Dear friend of the WVU Cancer Institute,
I hope you and your loved ones are doing well during this challenging time. As you well know, the COVID-19 pandemic has affected every facet of our lives. Yet, the coronavirus has not stopped cancer. We are continuing to provide excellent care for our patients while simultaneously protecting them and our employees from exposure to the virus.
We are using convenient telehealth tools to connect with patients whenever possible, limiting the number of people who visit our facilities and come in contact with our staff. Telehealth now accounts for about 60% of our appointments, but we continue to perform essential surgeries, infusion therapy and radiation oncology treatments on-site as necessary. To ensure everyone’s health and safety, access to our facilities is limited to one designated entrance for patients and a separate entrance for employees. Everyone is screened upon entry, and patients are not permitted to bring anyone into treatment areas with them except for serious circumstances. With the reduced patient volume on-site, we are repurposing employees as we can to preserve jobs. To aid patients in need as a result of COVID-19, we have secured a $20,000 grant from the Bristol-Myers Squibb Foundation. In the coming weeks, we will begin to follow the outlined West Virginia recovery guidelines to expand clinic access, both in person and via video visits, and proceed with those urgent elective surgeries that our patients so desperately need.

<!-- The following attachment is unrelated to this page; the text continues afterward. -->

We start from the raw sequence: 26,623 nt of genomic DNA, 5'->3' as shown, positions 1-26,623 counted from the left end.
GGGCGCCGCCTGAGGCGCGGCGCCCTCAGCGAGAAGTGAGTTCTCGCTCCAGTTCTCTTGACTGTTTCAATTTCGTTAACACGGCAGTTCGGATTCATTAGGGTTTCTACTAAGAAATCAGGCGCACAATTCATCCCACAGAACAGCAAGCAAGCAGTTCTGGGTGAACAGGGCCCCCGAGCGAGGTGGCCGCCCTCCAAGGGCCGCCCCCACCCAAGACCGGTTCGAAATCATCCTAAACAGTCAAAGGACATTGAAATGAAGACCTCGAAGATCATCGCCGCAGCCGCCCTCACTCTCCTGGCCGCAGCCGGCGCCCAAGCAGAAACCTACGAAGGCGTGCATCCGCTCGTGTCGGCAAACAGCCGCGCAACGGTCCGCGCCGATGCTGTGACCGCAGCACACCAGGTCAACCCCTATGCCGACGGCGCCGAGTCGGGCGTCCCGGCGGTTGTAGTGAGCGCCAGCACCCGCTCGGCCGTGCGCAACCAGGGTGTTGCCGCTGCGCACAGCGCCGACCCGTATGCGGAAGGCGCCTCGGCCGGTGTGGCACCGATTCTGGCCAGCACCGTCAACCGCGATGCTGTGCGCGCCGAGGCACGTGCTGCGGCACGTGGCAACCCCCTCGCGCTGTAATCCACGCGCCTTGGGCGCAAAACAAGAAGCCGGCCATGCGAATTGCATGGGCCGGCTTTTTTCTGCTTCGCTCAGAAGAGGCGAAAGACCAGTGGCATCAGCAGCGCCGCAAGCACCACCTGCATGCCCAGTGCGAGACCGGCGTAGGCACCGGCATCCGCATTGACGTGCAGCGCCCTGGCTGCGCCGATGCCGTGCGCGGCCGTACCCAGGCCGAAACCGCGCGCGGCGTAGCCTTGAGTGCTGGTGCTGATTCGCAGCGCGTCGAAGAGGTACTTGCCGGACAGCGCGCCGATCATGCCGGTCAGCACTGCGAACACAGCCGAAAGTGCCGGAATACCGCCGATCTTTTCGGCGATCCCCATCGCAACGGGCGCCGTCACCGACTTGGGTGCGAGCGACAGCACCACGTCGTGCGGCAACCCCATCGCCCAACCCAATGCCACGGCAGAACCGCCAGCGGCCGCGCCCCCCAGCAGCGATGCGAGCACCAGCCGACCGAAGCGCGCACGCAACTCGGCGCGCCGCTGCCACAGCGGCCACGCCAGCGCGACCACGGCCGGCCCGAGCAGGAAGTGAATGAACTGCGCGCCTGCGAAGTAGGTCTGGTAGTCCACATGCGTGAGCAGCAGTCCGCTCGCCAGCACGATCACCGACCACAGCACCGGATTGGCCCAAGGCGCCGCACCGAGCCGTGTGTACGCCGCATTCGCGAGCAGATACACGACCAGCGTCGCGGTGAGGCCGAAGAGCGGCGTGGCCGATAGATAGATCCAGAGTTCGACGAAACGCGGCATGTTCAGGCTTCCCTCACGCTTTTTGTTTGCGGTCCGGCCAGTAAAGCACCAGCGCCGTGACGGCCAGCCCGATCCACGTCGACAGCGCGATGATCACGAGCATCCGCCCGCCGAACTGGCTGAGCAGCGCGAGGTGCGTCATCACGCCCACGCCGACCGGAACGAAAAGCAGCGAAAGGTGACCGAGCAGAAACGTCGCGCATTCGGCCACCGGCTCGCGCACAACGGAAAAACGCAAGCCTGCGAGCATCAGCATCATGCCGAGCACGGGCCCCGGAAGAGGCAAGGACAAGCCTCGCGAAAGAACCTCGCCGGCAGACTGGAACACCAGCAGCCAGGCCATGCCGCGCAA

We are also looking ahead and planning thoughtfully to determine how our research, education, and service efforts will change as our state reopens. We envision four phases that will define our new normal, each based on the availability of resources – including virus testing, antibody testing, and a vaccine – to track and fight COVID-19. Although our research activities are limited due to the virus, two of our researchers are studying the virus to expand scientific knowledge and expedite the development of these critical resources.
Amid all these efforts, please rest assured that we are taking responsible steps behind the scenes to improve the future of cancer care in West Virginia. Among other initiatives, we are doing what we can to attract key talent and expertise for vital positions, proceed with our mobile lung cancer screening project, and partner with pediatrics as construction continues for the new WVU Medicine Children’s Hospital. We could not proceed with these strategic efforts to expand our programs and improve the quality of cancer care in West Virginia without support from our patients, donors, and friends. As always, we are grateful for your dedication to the WVU Cancer Institute and look forward to achieving a brighter future together.
Hannah Hazard-Jenkins, MD, FACS
Director, WVU Cancer Institute